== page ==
Walter E. Williams

Over the past couple of decades, I've attended neighborhood reunions. I've asked whether any of us recall classmates who couldn't read, write or perform simple calculations, and none of us does. Back in those days, most Philadelphia school principals, teachers and counselors were white. At Stoddart-Fleisher junior high school, where I attended, I recall that only one teacher was black, and at Benjamin Franklin, there might have been two. What does that say about the role model theory? By the way, Asian-Americans are at the top of the academic ladder, and, at least historically, they rarely experience an Asian-American teacher during their K-through-12 schooling.

Many black students are alien and hostile to the education process. They are permitted to make education impossible for other students. Their misbehavior and violence require schools to divert resources away from education and spend them on security, such as hiring school police and purchasing metal detectors, all of which does little for school safety. The violent school climate discourages the highest-skilled teachers from teaching at schools where they risk assaults, intimidation and theft. At a bare minimum, part of the solution to school violence and poor academic performance should be the expulsion of students who engage in assaults and disrespectful behavior. You say, "What's to be done for these students?" Even if we don't know what to do with them, how compassionate and intelligent is it to permit them to make education impossible for other students?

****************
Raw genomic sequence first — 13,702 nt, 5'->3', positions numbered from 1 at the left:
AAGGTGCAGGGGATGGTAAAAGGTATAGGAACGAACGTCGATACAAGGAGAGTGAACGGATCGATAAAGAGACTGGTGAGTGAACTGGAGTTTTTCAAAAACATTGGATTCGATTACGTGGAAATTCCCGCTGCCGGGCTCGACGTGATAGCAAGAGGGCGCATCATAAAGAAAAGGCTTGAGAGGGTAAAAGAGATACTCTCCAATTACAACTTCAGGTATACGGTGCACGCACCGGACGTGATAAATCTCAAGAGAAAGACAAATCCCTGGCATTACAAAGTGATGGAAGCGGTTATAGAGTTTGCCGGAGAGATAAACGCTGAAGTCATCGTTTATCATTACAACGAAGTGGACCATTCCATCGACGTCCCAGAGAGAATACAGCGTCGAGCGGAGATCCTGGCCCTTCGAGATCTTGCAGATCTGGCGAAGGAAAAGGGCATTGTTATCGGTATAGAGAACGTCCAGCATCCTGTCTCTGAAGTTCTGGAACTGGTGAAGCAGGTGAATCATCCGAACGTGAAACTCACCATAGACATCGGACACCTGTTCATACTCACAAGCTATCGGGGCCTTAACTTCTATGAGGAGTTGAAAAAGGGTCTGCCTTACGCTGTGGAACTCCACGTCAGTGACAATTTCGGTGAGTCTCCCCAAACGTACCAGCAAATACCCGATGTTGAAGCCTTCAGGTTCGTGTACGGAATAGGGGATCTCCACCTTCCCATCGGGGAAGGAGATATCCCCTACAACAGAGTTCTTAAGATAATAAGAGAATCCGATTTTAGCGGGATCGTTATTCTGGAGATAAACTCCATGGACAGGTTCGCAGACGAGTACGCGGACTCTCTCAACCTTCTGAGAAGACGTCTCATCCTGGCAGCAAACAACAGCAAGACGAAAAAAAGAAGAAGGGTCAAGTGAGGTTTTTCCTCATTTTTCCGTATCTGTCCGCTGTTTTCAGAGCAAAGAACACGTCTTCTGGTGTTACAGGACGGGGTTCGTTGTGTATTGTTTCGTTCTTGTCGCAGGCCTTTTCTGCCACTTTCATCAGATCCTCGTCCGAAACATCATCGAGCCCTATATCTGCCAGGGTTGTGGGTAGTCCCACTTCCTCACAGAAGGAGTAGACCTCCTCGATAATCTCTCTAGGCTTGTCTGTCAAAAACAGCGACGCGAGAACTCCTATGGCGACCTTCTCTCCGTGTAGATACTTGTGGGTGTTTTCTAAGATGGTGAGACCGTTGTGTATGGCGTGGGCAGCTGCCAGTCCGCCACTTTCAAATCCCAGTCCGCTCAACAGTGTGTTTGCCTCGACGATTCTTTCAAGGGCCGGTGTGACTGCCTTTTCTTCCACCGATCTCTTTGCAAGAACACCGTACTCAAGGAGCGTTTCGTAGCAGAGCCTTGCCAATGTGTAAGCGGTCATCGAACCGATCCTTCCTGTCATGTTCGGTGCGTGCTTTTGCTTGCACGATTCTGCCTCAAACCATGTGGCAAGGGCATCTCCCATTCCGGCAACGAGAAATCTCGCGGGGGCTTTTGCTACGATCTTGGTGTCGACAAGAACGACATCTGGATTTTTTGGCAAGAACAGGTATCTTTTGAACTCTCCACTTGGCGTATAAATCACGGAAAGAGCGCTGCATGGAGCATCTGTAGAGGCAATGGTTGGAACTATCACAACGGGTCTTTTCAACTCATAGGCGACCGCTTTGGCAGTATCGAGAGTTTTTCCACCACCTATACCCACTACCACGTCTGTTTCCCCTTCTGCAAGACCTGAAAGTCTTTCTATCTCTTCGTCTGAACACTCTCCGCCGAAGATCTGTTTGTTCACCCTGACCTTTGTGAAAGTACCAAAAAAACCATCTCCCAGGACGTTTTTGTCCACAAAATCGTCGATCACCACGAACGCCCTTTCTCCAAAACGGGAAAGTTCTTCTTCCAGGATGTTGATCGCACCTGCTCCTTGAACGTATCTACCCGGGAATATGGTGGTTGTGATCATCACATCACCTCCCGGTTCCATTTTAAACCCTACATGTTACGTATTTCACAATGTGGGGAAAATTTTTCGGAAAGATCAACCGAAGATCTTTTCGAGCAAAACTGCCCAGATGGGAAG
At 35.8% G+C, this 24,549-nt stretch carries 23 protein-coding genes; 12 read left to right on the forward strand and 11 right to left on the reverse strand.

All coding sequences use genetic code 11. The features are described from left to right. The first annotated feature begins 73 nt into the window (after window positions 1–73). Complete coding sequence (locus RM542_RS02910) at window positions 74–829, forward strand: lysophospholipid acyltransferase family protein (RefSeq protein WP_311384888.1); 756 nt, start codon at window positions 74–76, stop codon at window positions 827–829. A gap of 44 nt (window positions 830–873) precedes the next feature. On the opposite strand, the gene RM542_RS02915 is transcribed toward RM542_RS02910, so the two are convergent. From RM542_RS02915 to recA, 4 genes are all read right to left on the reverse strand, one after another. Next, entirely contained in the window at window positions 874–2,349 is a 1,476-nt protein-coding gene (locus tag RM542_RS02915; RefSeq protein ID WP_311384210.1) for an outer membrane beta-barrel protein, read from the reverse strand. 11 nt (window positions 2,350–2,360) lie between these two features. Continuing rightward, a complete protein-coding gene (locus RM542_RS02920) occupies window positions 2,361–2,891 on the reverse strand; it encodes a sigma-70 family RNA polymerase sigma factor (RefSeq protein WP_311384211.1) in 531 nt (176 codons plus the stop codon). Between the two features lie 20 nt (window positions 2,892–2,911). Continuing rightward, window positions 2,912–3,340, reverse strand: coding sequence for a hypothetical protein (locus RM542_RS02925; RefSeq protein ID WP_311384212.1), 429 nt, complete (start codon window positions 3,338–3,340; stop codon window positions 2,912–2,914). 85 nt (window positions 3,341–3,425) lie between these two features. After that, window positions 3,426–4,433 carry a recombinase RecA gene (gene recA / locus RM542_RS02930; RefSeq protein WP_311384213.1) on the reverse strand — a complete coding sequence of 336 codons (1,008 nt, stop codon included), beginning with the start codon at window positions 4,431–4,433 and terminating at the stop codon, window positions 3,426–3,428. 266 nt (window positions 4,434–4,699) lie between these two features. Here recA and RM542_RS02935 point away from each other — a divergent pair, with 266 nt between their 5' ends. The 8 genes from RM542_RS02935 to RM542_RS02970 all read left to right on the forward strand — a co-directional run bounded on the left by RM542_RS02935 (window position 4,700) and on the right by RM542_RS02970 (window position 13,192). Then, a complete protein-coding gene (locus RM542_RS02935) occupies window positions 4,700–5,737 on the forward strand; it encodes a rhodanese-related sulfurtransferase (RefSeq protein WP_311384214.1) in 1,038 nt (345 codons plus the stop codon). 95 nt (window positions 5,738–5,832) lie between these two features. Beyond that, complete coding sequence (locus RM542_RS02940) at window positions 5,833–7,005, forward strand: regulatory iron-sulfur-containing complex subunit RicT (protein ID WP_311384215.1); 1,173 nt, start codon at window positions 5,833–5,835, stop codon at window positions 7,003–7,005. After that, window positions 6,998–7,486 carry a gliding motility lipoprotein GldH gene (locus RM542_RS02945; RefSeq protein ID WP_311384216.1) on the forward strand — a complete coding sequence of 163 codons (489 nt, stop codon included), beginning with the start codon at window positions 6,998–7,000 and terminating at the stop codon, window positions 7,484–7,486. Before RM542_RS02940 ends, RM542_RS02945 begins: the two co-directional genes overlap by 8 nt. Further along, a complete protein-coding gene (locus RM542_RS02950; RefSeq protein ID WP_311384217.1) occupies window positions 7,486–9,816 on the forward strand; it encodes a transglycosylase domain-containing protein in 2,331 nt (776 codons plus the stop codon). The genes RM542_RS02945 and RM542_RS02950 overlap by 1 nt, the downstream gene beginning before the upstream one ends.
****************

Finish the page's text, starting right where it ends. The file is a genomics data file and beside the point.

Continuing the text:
The fact that black parents, teachers, politicians and civil rights organizations tolerate and make excuses for the despicable and destructive behavior of so many young blacks is a gross betrayal of the memory, struggle, sacrifice, sweat and blood of our ancestors. The sorry and tragic state of black education is not going to be turned around until there's a change in what's acceptable and unacceptable behavior by young people. That change has to come from within the black community.

Walter E. Williams is a professor of economics at George Mason University. To find out more about Walter E. Williams and read features by other Creators Syndicate writers and cartoonists, visit the Creators Syndicate Web page at www.creators.com.

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Walter E. Williams

Dr. Williams serves on the faculty of George Mason University as John M. Olin Distinguished Professor of Economics and is the author of 'Race and Economics: How Much Can Be Blamed on Discrimination?' and 'Up from the Projects: An Autobiography.'
 
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